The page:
EVD, which is caused by the Ebola virus, is a severe, often fatal disease in humans that can spread through direct contact with blood or body fluids or objects contaminated with body fluids, as well as from the bodies of those who have died from the virus. EVD has led to several large outbreaks in Africa, including the West African Ebola epidemic that began in 2014 and was the largest outbreak of EVD in recorded history, and the ongoing outbreak in the DRC, which is currently the second largest outbreak.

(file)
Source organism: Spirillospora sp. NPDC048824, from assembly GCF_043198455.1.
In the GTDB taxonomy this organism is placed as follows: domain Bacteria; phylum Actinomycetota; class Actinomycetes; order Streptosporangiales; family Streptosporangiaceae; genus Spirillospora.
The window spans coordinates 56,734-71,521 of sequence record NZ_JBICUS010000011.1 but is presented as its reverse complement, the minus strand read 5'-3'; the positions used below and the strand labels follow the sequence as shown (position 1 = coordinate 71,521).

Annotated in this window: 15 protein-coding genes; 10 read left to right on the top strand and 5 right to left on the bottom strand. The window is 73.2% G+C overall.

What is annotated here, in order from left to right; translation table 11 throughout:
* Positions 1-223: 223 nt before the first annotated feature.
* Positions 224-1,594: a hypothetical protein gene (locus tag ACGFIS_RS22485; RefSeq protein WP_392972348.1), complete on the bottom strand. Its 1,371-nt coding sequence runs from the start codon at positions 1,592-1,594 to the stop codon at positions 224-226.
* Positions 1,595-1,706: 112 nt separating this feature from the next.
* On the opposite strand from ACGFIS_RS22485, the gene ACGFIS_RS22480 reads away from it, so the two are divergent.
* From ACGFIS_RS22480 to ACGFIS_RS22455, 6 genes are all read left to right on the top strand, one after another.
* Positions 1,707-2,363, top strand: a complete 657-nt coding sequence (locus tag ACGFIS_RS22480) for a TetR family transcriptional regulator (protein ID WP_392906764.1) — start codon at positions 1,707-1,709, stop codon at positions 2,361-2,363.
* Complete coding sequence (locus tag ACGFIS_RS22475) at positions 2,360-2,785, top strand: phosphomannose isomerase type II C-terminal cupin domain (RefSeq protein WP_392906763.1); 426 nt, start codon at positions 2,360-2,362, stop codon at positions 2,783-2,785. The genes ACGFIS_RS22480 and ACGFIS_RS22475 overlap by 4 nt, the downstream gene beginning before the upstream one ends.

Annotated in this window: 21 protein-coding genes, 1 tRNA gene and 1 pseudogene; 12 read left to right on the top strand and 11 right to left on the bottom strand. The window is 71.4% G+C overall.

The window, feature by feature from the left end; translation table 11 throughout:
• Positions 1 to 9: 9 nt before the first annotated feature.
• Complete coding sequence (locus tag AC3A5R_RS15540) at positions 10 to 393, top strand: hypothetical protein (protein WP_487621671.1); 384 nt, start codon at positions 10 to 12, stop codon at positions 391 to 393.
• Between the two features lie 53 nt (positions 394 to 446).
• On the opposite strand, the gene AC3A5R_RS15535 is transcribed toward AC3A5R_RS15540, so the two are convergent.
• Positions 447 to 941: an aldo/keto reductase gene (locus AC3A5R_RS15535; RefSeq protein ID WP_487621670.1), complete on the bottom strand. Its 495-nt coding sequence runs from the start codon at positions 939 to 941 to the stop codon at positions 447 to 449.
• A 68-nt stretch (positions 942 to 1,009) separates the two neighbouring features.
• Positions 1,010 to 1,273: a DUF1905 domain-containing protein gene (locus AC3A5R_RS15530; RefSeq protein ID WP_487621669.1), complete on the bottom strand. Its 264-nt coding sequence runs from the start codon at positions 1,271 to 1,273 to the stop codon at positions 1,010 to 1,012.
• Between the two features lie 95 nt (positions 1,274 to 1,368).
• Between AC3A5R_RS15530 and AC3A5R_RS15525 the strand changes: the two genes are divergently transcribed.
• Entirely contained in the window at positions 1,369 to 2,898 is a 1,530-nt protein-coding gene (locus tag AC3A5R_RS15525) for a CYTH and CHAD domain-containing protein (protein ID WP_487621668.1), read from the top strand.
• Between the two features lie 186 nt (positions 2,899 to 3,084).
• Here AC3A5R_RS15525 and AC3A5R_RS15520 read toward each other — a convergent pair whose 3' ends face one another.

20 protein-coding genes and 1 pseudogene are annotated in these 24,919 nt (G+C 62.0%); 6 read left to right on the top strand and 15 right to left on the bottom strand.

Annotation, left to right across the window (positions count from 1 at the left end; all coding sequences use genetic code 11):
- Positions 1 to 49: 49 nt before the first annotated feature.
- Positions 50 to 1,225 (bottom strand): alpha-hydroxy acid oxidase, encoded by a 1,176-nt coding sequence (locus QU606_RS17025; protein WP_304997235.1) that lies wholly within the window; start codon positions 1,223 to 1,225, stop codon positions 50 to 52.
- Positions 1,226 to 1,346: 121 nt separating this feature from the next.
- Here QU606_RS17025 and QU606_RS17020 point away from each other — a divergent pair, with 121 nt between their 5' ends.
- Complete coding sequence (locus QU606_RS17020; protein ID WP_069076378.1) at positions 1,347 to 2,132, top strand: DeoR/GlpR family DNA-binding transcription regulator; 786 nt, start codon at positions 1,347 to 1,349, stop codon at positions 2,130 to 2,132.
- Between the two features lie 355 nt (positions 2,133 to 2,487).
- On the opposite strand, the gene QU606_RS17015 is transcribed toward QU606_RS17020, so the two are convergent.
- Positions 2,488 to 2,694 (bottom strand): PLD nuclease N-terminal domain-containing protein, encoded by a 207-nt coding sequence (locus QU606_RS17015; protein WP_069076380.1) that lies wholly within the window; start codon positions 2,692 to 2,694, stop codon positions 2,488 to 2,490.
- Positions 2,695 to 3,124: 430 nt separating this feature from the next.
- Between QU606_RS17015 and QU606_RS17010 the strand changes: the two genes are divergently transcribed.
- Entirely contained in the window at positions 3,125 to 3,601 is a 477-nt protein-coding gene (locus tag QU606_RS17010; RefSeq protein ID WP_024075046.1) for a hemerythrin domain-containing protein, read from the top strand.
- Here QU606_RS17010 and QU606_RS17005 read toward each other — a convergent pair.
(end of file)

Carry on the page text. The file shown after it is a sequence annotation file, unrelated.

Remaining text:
Extensive efforts are underway by the Ministry of Health in the DRC to contain the current outbreak with support from the World Health Organization, the U.S. government, and other partners. These measures include campaigns to promote good hygiene, large-scale vaccination campaigns, specialized Ebola treatment centers where those infected or exposed to the virus can receive investigational therapeutics, and comprehensive efforts to trace and prevent the spread of EVD through vaccination campaigns, monitoring for symptoms, diagnostic testing, and implementation of infection prevention and control measures, such as safe and dignified burial procedures.